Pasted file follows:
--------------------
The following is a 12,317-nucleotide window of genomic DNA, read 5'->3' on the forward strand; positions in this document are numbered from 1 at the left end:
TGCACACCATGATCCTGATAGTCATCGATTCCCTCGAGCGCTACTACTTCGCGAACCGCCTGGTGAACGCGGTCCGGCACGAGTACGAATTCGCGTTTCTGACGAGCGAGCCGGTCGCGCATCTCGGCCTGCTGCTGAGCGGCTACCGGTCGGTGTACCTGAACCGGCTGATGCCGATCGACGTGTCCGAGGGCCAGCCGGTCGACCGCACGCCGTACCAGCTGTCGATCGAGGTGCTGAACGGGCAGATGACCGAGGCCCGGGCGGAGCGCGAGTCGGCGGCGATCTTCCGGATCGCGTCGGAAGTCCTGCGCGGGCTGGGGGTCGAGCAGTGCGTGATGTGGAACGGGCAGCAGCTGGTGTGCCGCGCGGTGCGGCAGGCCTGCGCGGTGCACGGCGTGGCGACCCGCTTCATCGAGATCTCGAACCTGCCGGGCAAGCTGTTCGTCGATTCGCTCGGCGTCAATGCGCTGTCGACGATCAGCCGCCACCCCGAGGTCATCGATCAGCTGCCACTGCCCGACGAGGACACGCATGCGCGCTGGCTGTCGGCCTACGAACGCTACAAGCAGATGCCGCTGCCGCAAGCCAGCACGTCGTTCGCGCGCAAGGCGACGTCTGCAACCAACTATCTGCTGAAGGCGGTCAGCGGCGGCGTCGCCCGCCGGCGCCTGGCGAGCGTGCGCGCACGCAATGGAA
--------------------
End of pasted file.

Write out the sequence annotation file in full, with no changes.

The following is a 12,317-nucleotide window of genomic DNA, read 5'->3' on the forward strand; positions in this document are numbered from 1 at the left end:
TGCACACCATGATCCTGATAGTCATCGATTCCCTCGAGCGCTACTACTTCGCGAACCGCCTGGTGAACGCGGTCCGGCACGAGTACGAATTCGCGTTTCTGACGAGCGAGCCGGTCGCGCATCTCGGCCTGCTGCTGAGCGGCTACCGGTCGGTGTACCTGAACCGGCTGATGCCGATCGACGTGTCCGAGGGCCAGCCGGTCGACCGCACGCCGTACCAGCTGTCGATCGAGGTGCTGAACGGGCAGATGACCGAGGCCCGGGCGGAGCGCGAGTCGGCGGCGATCTTCCGGATCGCGTCGGAAGTCCTGCGCGGGCTGGGGGTCGAGCAGTGCGTGATGTGGAACGGGCAGCAGCTGGTGTGCCGCGCGGTGCGGCAGGCCTGCGCGGTGCACGGCGTGGCGACCCGCTTCATCGAGATCTCGAACCTGCCGGGCAAGCTGTTCGTCGATTCGCTCGGCGTCAATGCGCTGTCGACGATCAGCCGCCACCCCGAGGTCATCGATCAGCTGCCACTGCCCGACGAGGACACGCATGCGCGCTGGCTGTCGGCCTACGAACGCTACAAGCAGATGCCGCTGCCGCAAGCCAGCACGTCGTTCGCGCGCAAGGCGACGTCTGCAACCAACTATCTGCTGAAGGCGGTCAGCGGCGGCGTCGCCCGCCGGCGCCTGGCGAGCGTGCGCGCACGCAATGGAA